Yesterday offered a fair amount of psychological trauma for me in a fashion doubtless familiar to countless others. My sleep tracker says I finally fell asleep around midnight, woke at 0345, remained awake until 0700, then eked out some more sleep until 1000. This obviously ruled out morning flying, but in fact the wind was wack anyway, so not much was lost on that front, and yet my brain also felt like it had passed through a cheese grater so I wondered whether I would fly in the afternoon either. Eventually, though, with judicious applications of food, caffeine, mindless chores, and steamy water I pieced together a quorum of brain cells and headed to the northside around 1500.
When I arrived the sock suggested wind in the realm of 12-14 and reasonable smoothness of both direction and intensity. Watching other pilots fly, however, seemed to indicate a substantial thermic element. Joe launched a few minutes ahead of me and offered evidence thereof, surging upward immediately after launch.
After baselining my expectations on Joe’s launch I reverse inflated, spun around, and began working my way toward the ledge. It was… a little too easy. Unlike my last northside flight I did not find myself straining against my harness and having my feet tugged off the ground well before the ledge and so I fretted that I may have missed the optimal window and was on track for a quick sink-out. After launch I immediately and aggressively banked rightward and… was happy to find that my fears were mostly unfounded! I did not catapult upward the way Joe had a few moments earlier but I nonetheless managed to find enough of the lift band that I managed 55 minutes of unbroken flight from 1540-1635.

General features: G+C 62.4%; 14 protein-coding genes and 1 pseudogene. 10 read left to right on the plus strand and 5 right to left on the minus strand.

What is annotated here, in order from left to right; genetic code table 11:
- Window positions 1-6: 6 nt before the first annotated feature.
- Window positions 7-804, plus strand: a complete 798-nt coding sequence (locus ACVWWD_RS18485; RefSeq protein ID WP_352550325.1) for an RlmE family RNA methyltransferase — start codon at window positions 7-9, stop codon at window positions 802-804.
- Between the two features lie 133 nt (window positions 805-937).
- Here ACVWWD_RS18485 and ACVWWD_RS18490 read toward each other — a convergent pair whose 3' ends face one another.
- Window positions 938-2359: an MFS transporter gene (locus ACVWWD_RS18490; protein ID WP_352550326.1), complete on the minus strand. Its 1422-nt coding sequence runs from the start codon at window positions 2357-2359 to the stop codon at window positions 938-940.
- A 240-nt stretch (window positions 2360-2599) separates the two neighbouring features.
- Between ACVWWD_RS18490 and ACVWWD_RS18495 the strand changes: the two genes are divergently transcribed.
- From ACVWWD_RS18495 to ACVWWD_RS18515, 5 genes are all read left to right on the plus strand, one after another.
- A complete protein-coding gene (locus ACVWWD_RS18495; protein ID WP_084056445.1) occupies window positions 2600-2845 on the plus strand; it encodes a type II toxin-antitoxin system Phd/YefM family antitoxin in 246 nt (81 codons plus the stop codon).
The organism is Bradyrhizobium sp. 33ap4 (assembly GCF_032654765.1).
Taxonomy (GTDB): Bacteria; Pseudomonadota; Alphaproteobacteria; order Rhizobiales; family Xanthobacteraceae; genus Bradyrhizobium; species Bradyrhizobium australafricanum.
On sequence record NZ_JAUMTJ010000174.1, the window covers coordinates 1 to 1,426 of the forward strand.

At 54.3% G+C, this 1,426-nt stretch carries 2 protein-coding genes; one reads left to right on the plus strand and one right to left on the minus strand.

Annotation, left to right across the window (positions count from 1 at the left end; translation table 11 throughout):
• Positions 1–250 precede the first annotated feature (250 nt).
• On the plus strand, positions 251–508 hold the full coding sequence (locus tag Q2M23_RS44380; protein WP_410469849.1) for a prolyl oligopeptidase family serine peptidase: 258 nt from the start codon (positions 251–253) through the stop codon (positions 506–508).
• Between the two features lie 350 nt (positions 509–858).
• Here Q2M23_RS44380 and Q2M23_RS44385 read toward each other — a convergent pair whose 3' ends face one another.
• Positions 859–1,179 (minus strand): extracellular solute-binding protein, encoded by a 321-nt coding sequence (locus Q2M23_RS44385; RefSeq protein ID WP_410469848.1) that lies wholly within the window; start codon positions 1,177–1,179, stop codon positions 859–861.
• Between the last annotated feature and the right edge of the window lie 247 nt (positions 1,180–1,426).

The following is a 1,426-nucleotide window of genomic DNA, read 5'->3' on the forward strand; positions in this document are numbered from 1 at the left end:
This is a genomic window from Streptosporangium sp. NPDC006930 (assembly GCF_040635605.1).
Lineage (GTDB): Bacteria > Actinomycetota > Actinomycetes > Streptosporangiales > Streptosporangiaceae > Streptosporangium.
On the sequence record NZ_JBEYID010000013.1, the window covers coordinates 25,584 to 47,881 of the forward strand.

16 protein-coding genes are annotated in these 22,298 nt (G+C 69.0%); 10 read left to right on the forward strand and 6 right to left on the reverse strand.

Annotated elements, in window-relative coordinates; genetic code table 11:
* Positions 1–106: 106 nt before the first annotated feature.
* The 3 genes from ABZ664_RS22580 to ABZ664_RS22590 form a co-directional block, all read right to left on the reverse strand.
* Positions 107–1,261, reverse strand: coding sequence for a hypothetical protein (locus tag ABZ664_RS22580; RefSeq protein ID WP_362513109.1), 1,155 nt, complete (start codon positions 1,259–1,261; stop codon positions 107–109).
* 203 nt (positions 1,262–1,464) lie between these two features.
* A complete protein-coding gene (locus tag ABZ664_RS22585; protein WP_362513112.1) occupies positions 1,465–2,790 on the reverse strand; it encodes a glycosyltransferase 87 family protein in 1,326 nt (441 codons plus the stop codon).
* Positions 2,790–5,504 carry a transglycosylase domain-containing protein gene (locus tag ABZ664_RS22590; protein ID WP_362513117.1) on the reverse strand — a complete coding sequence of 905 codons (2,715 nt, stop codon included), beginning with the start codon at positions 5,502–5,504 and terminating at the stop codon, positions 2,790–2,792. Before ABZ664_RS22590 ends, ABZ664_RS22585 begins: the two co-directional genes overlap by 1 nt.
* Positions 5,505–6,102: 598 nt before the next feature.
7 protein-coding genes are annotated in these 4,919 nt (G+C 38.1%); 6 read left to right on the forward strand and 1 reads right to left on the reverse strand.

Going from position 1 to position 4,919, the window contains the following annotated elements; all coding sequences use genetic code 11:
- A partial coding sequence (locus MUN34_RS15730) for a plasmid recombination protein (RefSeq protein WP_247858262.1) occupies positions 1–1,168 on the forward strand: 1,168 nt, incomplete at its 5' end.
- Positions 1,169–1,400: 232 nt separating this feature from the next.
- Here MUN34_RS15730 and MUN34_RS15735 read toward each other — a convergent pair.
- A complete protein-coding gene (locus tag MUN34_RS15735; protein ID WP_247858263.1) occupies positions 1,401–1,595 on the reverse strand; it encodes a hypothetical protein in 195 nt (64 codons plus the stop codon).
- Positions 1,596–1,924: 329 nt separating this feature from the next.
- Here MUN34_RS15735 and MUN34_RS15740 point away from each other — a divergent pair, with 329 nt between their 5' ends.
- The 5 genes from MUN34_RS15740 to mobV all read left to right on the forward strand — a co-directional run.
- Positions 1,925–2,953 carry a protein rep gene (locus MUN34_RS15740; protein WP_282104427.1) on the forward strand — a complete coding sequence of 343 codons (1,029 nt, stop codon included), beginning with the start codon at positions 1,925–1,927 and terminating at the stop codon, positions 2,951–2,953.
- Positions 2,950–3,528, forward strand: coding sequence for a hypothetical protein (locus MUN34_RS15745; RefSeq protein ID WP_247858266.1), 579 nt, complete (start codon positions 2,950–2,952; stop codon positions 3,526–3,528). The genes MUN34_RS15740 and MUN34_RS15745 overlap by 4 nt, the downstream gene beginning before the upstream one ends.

This proved a glorious day of flying which came with the challenge of navigating a traffic pattern with many other pilots soaring the ridge. At peak I counted 15 paragliders and one hang-glider sharing the space. We made the circumstances work but the density offered a fair amount of cognitive load. On many occasions I chose a flight path that proved sub-optimal for altitude sustainment but avoided risks around either getting pinned, pinning another pilot, or flying in someone’s blind spot. On a final such occasion I sufficiently lost the lift band that I began to sink out but I scarcely minded as I was tiring anyway.
My landing proved moderately hard on the body. Up until the last moment all seemed according to plan. I hit my target spot very precisely but moments before touching down I gather that a crosswind pulsed long enough to play havoc. With my toes just feet off the ground I found myself hovering and then acquiring a modicum of roll. I felt it impossible to gain adequate control authority on the countering brake and then the wind turned off and I plopped down in a fashion where I gather I made contact with just my right foot and had the left brake apply substantial load to my left arm. My left latissimus dorsi feels slightly abused as confirmation thereof. All things considered, this is a very minor injury, but nonetheless soft tissue documentation that there perhaps existed an opportunity for a last-second micro-correction WRT to wind alignment that I missed. Alas. File that under “cheap lesson”.
After an invigorating hike back to the top with Joe I hung out and continued to enjoy the setting sun while chewing the fat with Richard and Ariel until the chill of the cold night air drove us homeward.
What a wonderful afternoon. When you are flying your brain has only the attention for flying. Consequently this experience offered just what I needed to regain some semblance of normalcy in the wake of horrifying national events.